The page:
gone down because the judgment of the court was entered more than 30 days before the filing of the petition. Counsel ask to have the mandate recaIled, because the printed opinion, upon which the petition for rehearing is based, was not filed until 29 days after the judgment of the court was entered. We think that the petitioner's counsel would have been in a better position had they applied to the court for an extension of the time within which to file a petition for rehearing before the 30 days after the entry of the judgment had expired. But we recognize the difficulty counsel may have in determining whether a petition for rehearing is to be filed before the printed opinion of the court has been examined, and we have to-day changed the rule for filing petitions for rehearing so as to make the period within which they must' be filed 30 days after the deposit of the printed opinion in the clerk's office. As we have concluded that the judgment in the cases under consideration should be modified somewhat, we are not disposed to enforce the rule strictly against the peti· tioner, and will order the mandate recalled for the purpose of mak· ing such modification. The first ground of the petition for rehearing is that the court, under its own reasoning, should have allowed the Western Contract Company to set off against the claim of the receiver of the Chesapeake & Ohio Southwestern Railway Company at least the amount of interest which was due under its guaranty from the railway compan.v and was unpaid before the contract company took back the majority of stock in the Ohio Valley Railway Company. The petition for reo hearing states its ground as follows:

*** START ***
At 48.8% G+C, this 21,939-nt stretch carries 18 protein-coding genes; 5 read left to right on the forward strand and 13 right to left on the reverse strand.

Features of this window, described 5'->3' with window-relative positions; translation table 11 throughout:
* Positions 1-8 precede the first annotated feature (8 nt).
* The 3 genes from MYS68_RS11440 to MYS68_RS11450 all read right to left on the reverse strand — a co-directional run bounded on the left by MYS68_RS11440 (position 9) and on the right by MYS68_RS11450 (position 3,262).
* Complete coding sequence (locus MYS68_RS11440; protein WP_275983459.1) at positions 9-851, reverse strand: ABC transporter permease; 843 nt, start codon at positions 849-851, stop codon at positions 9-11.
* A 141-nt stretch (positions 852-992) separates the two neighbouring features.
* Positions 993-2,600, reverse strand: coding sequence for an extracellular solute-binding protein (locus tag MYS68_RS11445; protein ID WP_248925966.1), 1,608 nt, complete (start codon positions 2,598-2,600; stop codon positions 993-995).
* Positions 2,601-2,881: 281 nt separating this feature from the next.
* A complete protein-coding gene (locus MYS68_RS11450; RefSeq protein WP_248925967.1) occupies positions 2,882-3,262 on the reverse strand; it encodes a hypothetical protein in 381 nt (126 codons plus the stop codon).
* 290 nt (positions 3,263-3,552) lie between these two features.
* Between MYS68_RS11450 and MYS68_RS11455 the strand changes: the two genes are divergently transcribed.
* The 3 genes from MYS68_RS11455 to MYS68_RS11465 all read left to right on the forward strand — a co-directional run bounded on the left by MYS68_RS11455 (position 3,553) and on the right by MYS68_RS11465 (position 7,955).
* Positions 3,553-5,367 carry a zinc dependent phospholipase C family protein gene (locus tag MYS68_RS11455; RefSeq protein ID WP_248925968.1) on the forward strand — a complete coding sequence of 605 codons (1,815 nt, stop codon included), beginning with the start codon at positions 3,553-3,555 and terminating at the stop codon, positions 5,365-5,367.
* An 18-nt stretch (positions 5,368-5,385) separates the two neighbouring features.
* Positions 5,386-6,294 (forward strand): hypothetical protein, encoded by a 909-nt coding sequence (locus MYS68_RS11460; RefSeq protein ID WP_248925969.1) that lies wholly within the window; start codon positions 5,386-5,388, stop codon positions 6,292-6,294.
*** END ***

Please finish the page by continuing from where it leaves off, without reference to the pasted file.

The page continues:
"The court seems to hold that the Western Contract Company would be entItled to Its set-off if it were not for the fact that by taking back the stock it has relleved the Chesapeake Company of Its guaranty. The court seems to hold that the contract company gave the Chesapeake Company control of the Valley road In consideration that the Chesapeake Company would guaranty the Valley bonds, of which the contract company was a large holder; that the reciprocal benefits to the parties were 'concurrent,-eontrol of the road on the one slde,receipt of interest on the other. AssumIng this to be true, the court bas failed to observe the fact that the Chesapeake Company did not pay the interest whIch fell due on the Valley bonds January 1, 1894, although It had control of the road during the sIx months represented by the interest which then matured. It seems to us, therefore, that to the extent of the interest 1894. we are entitled to have our offset allowed." which WIUl due January
Couns'el for the petition haveIIlisapplied the reasoning of the court. ·The'court did and does hold that the real consideration of the" c'ontract to part with a majority of stock of the Valley road by the Western Contract Company was the agreement on the part of the Chesapeake & Ohio SOtithwestern Company to guaranty the bonds of the'VaI.Iey Company, and that the ,other provisions of the contract with refe,rence to the deposit of bonds to payoff the liabilities of the Valley Company were only preliminaries which were to be regarded as executed before the execution of the contract in its main features began. Now, the Western Contract Company might have relied simply upon a suit to recover damages against the Chesapeake & Ohio Southwestern Railway Company for failure to fulfill its guaranty, but the contract company did not do so. It stipulated in the contract that it might have the right to take back the majority of